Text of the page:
Sticking to Standards
I swim on a winter swim team at the Lexington Aquatic Academy. Our team practices all winter and has weekend meets. Right at the beginning, I told my coach that I could compete in the meets that were held on Saturday but not those held on Sunday.
In March we had the last meet of the season, the Kentucky State Championship. The relay race was scheduled for Sunday. A couple of the team members who usually swim the relay were ruled ineligible. The coach asked my mom if I could swim just that one race on Sunday. Mom told him that it was my decision. When he asked me, I remembered something my dad had told me during a family home evening lesson. He had said that it is easier to decide how to handle a situation before you are actually faced with it. That way, when you have to make a decision, it will be easier to do the right thing. I had made the decision not to swim on Sunday before I joined my team. That made it easier for me to tell the coach that I couldn’t swim the relay.
I thought the coach would be mad at me. But at the end-of-the-year banquet, he presented me with a plaque engraved with the words “Christian Attitude Award—John Netherton 1999.” He told the team how proud he was of me for having standards and then sticking to them even when others tried to convince me to do something “just this once.” A couple of families called my mom to tell her about all the nice things that the coach had said about me. We weren’t at the banquet to hear him because it was on a Sunday! One mom even asked my mom where we went to church.
I am grateful for gospel standards and for the chance we have to be an example when we try to follow the teachings of Jesus.
In the fifth grade this past school year, we have had to memorize the names of the fifty states of the United States and each of their capitals. We started after spring break and took tests every week. Each test included ten to fifteen new states, plus all the states we had studied the week before. The tests got longer and longer.
This was very hard for me. I had to study a lot before every test. Even then, I made mistakes. Sometimes I missed so many that I had to retake the test to pass.
One day, another boy in my class was retaking a test at the same time that I was. He finished, and the teacher told him that he could go out to recess. When he put his book in his desk, he saw that I was struggling with one of the capitals. He whispered the answer to me. I quickly wrote it down and handed the test in. My teacher hadn’t seen or heard anything, so she told me I could go out to recess, too.
I thought I would feel good, because I knew I had passed. Instead, I felt horrible. Recess was not fun. All I could think about was what I had done. I tried to think of a way to tell my teacher.
Later that afternoon, I waited until most of my classmates had left the room to go home. I walked up to my teacher’s desk and told her quietly that I had not been honest and would retake the test again the next day. She thanked me for being honest. Telling my teacher the truth was very hard for me, but I felt so much better after I did.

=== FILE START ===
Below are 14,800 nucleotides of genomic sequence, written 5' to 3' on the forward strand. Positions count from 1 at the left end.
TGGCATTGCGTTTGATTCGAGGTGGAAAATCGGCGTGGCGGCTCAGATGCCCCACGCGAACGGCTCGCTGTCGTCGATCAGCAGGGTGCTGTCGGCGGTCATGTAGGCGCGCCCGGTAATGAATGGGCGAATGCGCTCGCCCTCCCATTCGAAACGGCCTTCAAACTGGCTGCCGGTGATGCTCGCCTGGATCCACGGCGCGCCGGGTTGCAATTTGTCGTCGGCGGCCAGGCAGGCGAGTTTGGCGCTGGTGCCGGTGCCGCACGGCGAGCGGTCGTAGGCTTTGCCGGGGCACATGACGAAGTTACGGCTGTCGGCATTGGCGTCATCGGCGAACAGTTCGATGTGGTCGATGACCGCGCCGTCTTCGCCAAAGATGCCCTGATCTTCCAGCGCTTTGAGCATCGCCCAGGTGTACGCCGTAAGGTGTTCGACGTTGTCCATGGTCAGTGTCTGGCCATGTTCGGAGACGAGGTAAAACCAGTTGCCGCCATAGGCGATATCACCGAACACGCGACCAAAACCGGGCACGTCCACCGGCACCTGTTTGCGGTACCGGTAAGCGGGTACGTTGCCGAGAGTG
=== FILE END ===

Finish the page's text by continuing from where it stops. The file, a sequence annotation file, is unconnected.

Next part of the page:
When my mom was tucking me into bed that night, I told her, too. I thought she would be angry, but she was glad that I had had the courage to admit what I had done and had taken steps to correct my behavior. We talked about how the Holy Ghost helps us to know right from wrong and decided that the Holy Ghost had helped me that day.
The first part of the thirteenth article of faith is “We believe in being honest.” Honesty means always telling the truth, even when it is not easy. If I am going to be a good member of The Church of Jesus Christ of Latter-day Saints, I have to do the things I say I believe in. I know that by correcting my mistake and by being honest, I am stronger. I pray we can all be honest when faced with hard choices.
A Modest Choice
One day in my dance class, my teacher told us that we would have to wear bikinis for our costumes in an upcoming performance. I felt very bad inside. My mother and Primary teachers have taught me that Heavenly Father likes us to dress modestly. I asked my dance teacher if I could wear something else instead. She told me that I had to dress like the other girls or I could not be in the dance.
I looked down at my CTR ring that I always wear to remind me to choose the right. I knew what I had to do. I told my teacher that if I had to wear the bikini, I would not be able to be in the dance. She got angry and told me that I couldn’t drop out now because they would have to redo all the formations. I said I was sorry but I had to do what Jesus would want me to do.
It was a very hard decision to make, but I felt good afterward. When I told my mom about it later, she was very proud of me. She talked to the director of my dance studio and they decided that the costumes could be changed. I am very happy that I chose the right.
I have had problems with using bad language around my friends at school. It made me feel guilty whenever my parents would say, “We’re glad you don’t use bad language,” because they didn’t know what I was doing. I felt that the Holy Ghost would leave me because I was not only using bad language, I was also lying about it to my parents.
In Primary, we had a lesson about making right choices. I felt I should tell my parents about what I had been doing. I told my mom. Together we told my dad. They told me to start praying to Heavenly Father for help and for forgiveness. We talked about ways to stop swearing. Every now and then they would ask me how I was doing.
Today I’m still praying to Heavenly Father to help me use good language. I’m doing much better. Whenever I feel like saying something I shouldn’t, I get a hesitant feeling. That’s the Holy Ghost helping me to not swear. I get a warm feeling inside whenever I stop myself. I know that Heavenly Father is helping me to be more like Jesus.